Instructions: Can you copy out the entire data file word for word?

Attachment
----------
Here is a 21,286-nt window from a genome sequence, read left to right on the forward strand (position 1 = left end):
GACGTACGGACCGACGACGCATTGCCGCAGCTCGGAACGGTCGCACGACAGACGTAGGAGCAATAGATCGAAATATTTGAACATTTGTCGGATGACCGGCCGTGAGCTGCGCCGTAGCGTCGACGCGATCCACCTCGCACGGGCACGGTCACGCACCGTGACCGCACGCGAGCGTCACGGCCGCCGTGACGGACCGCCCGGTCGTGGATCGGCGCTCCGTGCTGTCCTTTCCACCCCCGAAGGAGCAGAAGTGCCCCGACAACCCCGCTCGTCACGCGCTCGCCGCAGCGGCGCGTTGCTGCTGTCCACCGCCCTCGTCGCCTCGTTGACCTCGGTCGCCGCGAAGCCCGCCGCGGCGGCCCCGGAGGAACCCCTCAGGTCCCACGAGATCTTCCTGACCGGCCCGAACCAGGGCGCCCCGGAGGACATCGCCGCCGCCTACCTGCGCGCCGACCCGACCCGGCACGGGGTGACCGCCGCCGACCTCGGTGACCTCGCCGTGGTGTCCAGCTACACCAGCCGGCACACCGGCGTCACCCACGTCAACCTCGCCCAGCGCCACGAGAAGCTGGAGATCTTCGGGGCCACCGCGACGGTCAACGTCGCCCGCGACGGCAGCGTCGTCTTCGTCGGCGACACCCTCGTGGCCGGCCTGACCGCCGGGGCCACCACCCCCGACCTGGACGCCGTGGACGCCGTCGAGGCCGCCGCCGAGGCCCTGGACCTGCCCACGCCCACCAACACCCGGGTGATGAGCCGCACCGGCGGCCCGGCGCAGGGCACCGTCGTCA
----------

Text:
Here is a 21,286-nt window from a genome sequence, read left to right on the forward strand (position 1 = left end):
GACGTACGGACCGACGACGCATTGCCGCAGCTCGGAACGGTCGCACGACAGACGTAGGAGCAATAGATCGAAATATTTGAACATTTGTCGGATGACCGGCCGTGAGCTGCGCCGTAGCGTCGACGCGATCCACCTCGCACGGGCACGGTCACGCACCGTGACCGCACGCGAGCGTCACGGCCGCCGTGACGGACCGCCCGGTCGTGGATCGGCGCTCCGTGCTGTCCTTTCCACCCCCGAAGGAGCAGAAGTGCCCCGACAACCCCGCTCGTCACGCGCTCGCCGCAGCGGCGCGTTGCTGCTGTCCACCGCCCTCGTCGCCTCGTTGACCTCGGTCGCCGCGAAGCCCGCCGCGGCGGCCCCGGAGGAACCCCTCAGGTCCCACGAGATCTTCCTGACCGGCCCGAACCAGGGCGCCCCGGAGGACATCGCCGCCGCCTACCTGCGCGCCGACCCGACCCGGCACGGGGTGACCGCCGCCGACCTCGGTGACCTCGCCGTGGTGTCCAGCTACACCAGCCGGCACACCGGCGTCACCCACGTCAACCTCGCCCAGCGCCACGAGAAGCTGGAGATCTTCGGGGCCACCGCGACGGTCAACGTCGCCCGCGACGGCAGCGTCGTCTTCGTCGGCGACACCCTCGTGGCCGGCCTGACCGCCGGGGCCACCACCCCCGACCTGGACGCCGTGGACGCCGTCGAGGCCGCCGCCGAGGCCCTGGACCTGCCCACGCCCACCAACACCCGGGTGATGAGCCGCACCGGCGGCCCGGCGCAGGGCACCGTCGTCA